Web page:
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QEII Hospital has shared a milestone on their quest to improve health equity for First Nations Queenslanders with February data showing the hospital had zero Indigenous potentially preventable diabetes-related hospitalisations and zero discharges against medical advice.
This point of pride for the chronic disease team was shared on Close the Gap Day in March alongside cultural performances by Aboriginal and Torres Strait Islander dance troupes who were able to share their connection to country through dance.
Director of Allied Health, Leo Ross said National Close the Gap Day is a chance to show solidarity with First Nations Peoples and highlight how QEII and Metro South Health is investing in health solutions and engaging in meaningful partnerships with our Aboriginal and Torres Strait Islander consumers to improve health, happiness, and engagement.
“QEII averages 100 discharges of First Nations people each month and benefits from the positive influence of consumer partnerships to increase understanding in how to partner in their own health, staff education to improve culturally appropriate connections, consumer driven initiatives, and increased partnerships with external service providers for improvements in the continuum of care,” he said.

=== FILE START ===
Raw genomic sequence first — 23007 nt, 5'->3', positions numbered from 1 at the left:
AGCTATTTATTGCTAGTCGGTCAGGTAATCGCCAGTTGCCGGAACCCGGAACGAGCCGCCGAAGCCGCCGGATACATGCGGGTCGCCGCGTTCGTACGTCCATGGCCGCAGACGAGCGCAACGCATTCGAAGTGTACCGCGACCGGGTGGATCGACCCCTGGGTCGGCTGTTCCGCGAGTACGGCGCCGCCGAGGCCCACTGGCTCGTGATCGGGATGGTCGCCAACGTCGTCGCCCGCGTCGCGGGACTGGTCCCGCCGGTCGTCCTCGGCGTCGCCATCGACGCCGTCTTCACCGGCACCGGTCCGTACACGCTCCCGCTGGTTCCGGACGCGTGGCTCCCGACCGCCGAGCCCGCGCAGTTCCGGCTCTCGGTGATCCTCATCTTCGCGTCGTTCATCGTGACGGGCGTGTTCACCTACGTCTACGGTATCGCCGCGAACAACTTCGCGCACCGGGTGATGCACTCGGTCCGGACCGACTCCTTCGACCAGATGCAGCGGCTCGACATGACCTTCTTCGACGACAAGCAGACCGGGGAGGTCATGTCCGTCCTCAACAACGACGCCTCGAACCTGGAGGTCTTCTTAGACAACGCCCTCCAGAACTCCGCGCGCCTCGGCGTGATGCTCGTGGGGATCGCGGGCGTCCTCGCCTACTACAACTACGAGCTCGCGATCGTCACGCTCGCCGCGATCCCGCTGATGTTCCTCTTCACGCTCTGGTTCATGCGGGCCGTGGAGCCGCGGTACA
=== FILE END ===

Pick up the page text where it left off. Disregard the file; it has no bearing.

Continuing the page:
“At QEII, we have a Cultural Capability Officer as well as an Aboriginal and Torres Strait Islander Hospital Liaison Officer, Kam O’Regan who provides culturally appropriate support to inpatients and their families to help them better understand their health condition, treatment and options throughout their hospital journey.”
The hospital is currently embracing the opportunity to redesign the health service in a way that sees more First Nations people employed across services, listens to First Nations voices in the system, and supports more integration and coordination of care to ensure our services are equitable for all people.
“There is still much to be done,” Leo said. “As an organisation, our goal is to truly listen and understand the problems within and across the Aboriginal and Torres Strait Islander patient journey and address the barriers as well as encourage the enablers to accessing continuity of care.”
The Metro South Health First Nations Health Equity Strategy addresses the need to redesign our health service that sees more First Nations people employed across the system, listens to First Nations voices, and supports a better integrated and coordinated system for First Nations peoples. The aim is to ensure our services are equitable for all people.
Through the implementation plan, MSH are actioning identified priority areas. These are;
Learn more about the MSH First Nations Health Equity Strategy here https://metrosouth.health.qld.gov.au/sites/default/files/first-nations-health-equity-strategy.pdf